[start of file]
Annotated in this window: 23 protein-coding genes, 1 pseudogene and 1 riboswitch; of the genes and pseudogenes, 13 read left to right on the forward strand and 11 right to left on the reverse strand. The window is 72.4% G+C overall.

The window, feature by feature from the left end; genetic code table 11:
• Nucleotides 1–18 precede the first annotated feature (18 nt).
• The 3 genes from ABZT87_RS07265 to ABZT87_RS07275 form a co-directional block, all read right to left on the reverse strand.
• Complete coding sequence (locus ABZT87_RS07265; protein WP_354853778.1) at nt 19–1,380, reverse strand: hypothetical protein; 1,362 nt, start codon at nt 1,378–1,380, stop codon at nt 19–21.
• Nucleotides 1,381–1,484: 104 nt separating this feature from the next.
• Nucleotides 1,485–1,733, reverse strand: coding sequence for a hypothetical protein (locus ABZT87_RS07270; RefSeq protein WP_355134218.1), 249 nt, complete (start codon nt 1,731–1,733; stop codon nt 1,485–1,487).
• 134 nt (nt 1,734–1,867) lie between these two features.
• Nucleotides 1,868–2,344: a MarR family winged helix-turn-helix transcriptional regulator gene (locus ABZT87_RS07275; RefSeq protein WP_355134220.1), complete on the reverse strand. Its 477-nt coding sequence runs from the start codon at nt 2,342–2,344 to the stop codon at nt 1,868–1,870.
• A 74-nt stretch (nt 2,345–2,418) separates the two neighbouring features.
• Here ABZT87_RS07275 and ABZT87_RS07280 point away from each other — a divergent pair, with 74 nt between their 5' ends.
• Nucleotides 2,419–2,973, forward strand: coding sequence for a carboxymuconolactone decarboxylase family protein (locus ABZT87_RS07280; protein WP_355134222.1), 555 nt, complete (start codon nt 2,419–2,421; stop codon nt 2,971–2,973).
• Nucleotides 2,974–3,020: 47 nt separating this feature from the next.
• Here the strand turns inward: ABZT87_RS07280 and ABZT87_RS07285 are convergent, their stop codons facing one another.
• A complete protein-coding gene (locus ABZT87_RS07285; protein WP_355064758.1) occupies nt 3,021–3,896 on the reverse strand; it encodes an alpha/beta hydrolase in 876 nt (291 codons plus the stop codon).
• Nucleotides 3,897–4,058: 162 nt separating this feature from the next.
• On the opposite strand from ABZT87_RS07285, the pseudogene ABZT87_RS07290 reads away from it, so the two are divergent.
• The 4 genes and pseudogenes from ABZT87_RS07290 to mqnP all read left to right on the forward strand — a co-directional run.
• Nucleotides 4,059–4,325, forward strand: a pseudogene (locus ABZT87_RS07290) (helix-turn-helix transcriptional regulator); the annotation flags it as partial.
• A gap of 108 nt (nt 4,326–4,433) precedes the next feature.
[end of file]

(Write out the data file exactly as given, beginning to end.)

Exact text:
Annotated in this window: 23 protein-coding genes, 1 pseudogene and 1 riboswitch; of the genes and pseudogenes, 13 read left to right on the forward strand and 11 right to left on the reverse strand. The window is 72.4% G+C overall.

The window, feature by feature from the left end; genetic code table 11:
• Nucleotides 1–18 precede the first annotated feature (18 nt).
• The 3 genes from ABZT87_RS07265 to ABZT87_RS07275 form a co-directional block, all read right to left on the reverse strand.
• Complete coding sequence (locus ABZT87_RS07265; protein WP_354853778.1) at nt 19–1,380, reverse strand: hypothetical protein; 1,362 nt, start codon at nt 1,378–1,380, stop codon at nt 19–21.
• Nucleotides 1,381–1,484: 104 nt separating this feature from the next.
• Nucleotides 1,485–1,733, reverse strand: coding sequence for a hypothetical protein (locus ABZT87_RS07270; RefSeq protein WP_355134218.1), 249 nt, complete (start codon nt 1,731–1,733; stop codon nt 1,485–1,487).
• 134 nt (nt 1,734–1,867) lie between these two features.
• Nucleotides 1,868–2,344: a MarR family winged helix-turn-helix transcriptional regulator gene (locus ABZT87_RS07275; RefSeq protein WP_355134220.1), complete on the reverse strand. Its 477-nt coding sequence runs from the start codon at nt 2,342–2,344 to the stop codon at nt 1,868–1,870.
• A 74-nt stretch (nt 2,345–2,418) separates the two neighbouring features.
• Here ABZT87_RS07275 and ABZT87_RS07280 point away from each other — a divergent pair, with 74 nt between their 5' ends.
• Nucleotides 2,419–2,973, forward strand: coding sequence for a carboxymuconolactone decarboxylase family protein (locus ABZT87_RS07280; protein WP_355134222.1), 555 nt, complete (start codon nt 2,419–2,421; stop codon nt 2,971–2,973).
• Nucleotides 2,974–3,020: 47 nt separating this feature from the next.
• Here the strand turns inward: ABZT87_RS07280 and ABZT87_RS07285 are convergent, their stop codons facing one another.
• A complete protein-coding gene (locus ABZT87_RS07285; protein WP_355064758.1) occupies nt 3,021–3,896 on the reverse strand; it encodes an alpha/beta hydrolase in 876 nt (291 codons plus the stop codon).
• Nucleotides 3,897–4,058: 162 nt separating this feature from the next.
• On the opposite strand from ABZT87_RS07285, the pseudogene ABZT87_RS07290 reads away from it, so the two are divergent.
• The 4 genes and pseudogenes from ABZT87_RS07290 to mqnP all read left to right on the forward strand — a co-directional run.
• Nucleotides 4,059–4,325, forward strand: a pseudogene (locus ABZT87_RS07290) (helix-turn-helix transcriptional regulator); the annotation flags it as partial.
• A gap of 108 nt (nt 4,326–4,433) precedes the next feature.